1. Be my (sweaty) Valentine
It's early 1999. I'm in Australia for a conference, sent 10,000 miles for a 2-hour presentation, my remit to be perky and convince people to promote our books better than others. I arrive on Valentine's Day and, since my slot isn't until the next day, I figure I'll go for a run and try and re-ignite the Pollyanna bounce that's won me this gig in the first place. I've been travelling for what feels like a couple of years, so I dig out my running gear and head off into the Hunter Valley. It's gorgeous; February is the height of summer, so the neighbourhood gardens are full of flowers and mad-looking birds dive around. I run a couple of miles out to a boardwalk landing pier and stop to take in the craziness of being out here, in the middle of nowhere, barely a day and a half after commuter-crazy London.
On my way back to the hotel, a young-ish guy is hanging over one of the garden gates. When he sees me slogging sweatily past, he waves for me to stop. Because I am genetically predisposed to (a) talk to anyone and (b) always trust strangers (I know, I know), I stop. He hands me a beautiful pink rose, cut from the garden.
"I saw you go past" he says, channeling Jason Donovan rather than Heath Ledger, more's the pity, "and just wanted to say Happy Valentine's Day".
2. I wouldn't touch her with yours, pal
It's New Year's Eve 1996 (?). I'm in Paris with the boys, visiting our pal Ol, he of the boundary-less phone calls. We end up in some very un-chic divey bar; sawdust on the floor, cheesy music, the works. It's minus WhatNow?! outside and we're all together again for a few days, so we don't care.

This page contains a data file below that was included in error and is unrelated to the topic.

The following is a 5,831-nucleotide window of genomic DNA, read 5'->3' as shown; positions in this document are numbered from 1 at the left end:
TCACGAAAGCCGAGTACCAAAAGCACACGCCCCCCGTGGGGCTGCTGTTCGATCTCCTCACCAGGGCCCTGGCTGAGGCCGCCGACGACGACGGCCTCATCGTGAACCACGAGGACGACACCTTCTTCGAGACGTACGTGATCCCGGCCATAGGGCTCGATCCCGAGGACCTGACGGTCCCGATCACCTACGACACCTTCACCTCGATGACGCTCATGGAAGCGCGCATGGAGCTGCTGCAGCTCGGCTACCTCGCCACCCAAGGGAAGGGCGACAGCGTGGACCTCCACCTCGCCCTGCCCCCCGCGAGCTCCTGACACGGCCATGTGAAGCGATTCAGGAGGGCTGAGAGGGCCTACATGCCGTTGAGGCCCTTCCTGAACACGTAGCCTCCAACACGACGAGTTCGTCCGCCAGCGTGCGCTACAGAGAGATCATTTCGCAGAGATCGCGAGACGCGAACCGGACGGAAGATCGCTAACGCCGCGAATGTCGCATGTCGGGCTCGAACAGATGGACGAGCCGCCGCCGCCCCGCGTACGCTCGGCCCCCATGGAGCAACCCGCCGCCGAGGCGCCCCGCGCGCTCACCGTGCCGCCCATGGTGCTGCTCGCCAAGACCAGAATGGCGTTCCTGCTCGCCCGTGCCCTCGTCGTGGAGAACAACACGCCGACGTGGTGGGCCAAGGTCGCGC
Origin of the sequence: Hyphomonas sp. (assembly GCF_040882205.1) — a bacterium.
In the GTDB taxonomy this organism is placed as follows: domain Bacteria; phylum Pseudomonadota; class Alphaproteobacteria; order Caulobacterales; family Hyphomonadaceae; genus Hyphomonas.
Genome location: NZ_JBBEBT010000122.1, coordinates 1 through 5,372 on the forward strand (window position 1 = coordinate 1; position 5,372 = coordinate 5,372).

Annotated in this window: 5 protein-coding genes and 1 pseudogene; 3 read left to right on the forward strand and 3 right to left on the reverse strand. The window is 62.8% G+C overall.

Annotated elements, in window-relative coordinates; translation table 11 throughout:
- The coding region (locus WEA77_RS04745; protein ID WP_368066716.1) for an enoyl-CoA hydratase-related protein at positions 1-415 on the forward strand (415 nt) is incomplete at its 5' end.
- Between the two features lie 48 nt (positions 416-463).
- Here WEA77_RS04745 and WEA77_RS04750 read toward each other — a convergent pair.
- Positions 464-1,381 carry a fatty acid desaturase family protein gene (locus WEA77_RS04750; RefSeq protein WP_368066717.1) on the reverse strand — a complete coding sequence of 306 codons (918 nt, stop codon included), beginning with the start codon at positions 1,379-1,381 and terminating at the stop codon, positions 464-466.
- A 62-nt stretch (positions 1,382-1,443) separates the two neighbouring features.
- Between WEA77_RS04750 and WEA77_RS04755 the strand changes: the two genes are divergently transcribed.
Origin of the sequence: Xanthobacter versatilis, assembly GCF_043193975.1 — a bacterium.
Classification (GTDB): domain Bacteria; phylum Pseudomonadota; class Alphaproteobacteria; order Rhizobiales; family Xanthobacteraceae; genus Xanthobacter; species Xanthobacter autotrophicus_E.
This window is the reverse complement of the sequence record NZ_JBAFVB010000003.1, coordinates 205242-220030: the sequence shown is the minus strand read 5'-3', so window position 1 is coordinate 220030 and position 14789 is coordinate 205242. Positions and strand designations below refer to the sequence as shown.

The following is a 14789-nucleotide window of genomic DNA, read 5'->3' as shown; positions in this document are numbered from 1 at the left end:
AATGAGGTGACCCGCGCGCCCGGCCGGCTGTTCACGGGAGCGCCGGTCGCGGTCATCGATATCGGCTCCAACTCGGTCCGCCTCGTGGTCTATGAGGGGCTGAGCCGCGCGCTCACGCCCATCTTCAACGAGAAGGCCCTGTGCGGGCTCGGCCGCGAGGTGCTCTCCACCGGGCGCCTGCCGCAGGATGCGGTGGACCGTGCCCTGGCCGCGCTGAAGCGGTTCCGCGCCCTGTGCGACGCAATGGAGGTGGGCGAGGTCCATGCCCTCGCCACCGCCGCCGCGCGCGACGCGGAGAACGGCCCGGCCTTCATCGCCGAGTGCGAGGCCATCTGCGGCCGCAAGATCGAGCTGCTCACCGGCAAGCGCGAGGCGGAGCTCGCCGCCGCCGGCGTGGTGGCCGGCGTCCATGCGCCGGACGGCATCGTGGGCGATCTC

A few minutes after midnight, one of those rose-sellers arrives in the bar. I'm huddled in a corner with Ol, putting the world to rights as we were wont to do. The flower guy comes over and waves a rose in my general direction. Ol and I wave back at him, in dismissal, but he's persistent.
"A rose for the beautiful lady?" he asks, in French.
Quick pause for an editorial note here: Ol's bilingual, and though it's not like we speak French together, I was studying it for the first four years we knew each other, so he knows I'll understand him.
Oli looks at the guy, then at me. Then he leans towards the flower seller and said, gesticulating in disgust,
"Look at her! Honestly - would you buy her a rose? C'mon, mate, don't be crazy. I'm not wasting my money like that"
I'm not in the slightest bit upset - this is our MO, and Ol knew that he'd get plenty of grief from me in return. The poor flower seller, though, had no idea what to do. Panicking, he thrusts an armful of roses at me, and with a muttered - "Here - happy New Year" - flees into the night.
3. Heaven knows I'm miserable now
I'm 19, and in my second term at college. I come back to the room after a long day of trying not to feel sorry for myself (nothing wrong beyond the usual late-teenage angst which seems so insurmountable at the time) and trip into the hugest pile of flowers I've ever seen, before or since. And by pile, I mean pile. There are close on 30 bunches of blooms, of all sorts - roses, irises, carnations, early daffodils (always the worst when you're homesick for the green, green grass of home).
Each room door in halls has a pinboard on it, where you leave a piece of paper for your mates to write notes on should they happen round in your absence (oh, the random rituals we had before the joys of texting). I clear a path through the Amsterdam Flower Gardens that now consitutes my hallway and read the message scrawled on the board. It's from Theo, one of my best mates and sort of substitute brother (not that I've ever had a brother, but if I did, I imagine our relationship to be like mine and Theo's; lots of fighting and utter reliance).
I went to the market at the end of the day and told the flower guy he'd never seen anyone as pathetic and sad as you, so he gave me all these for a fiver. Hope these make your Thursday better. Theeee "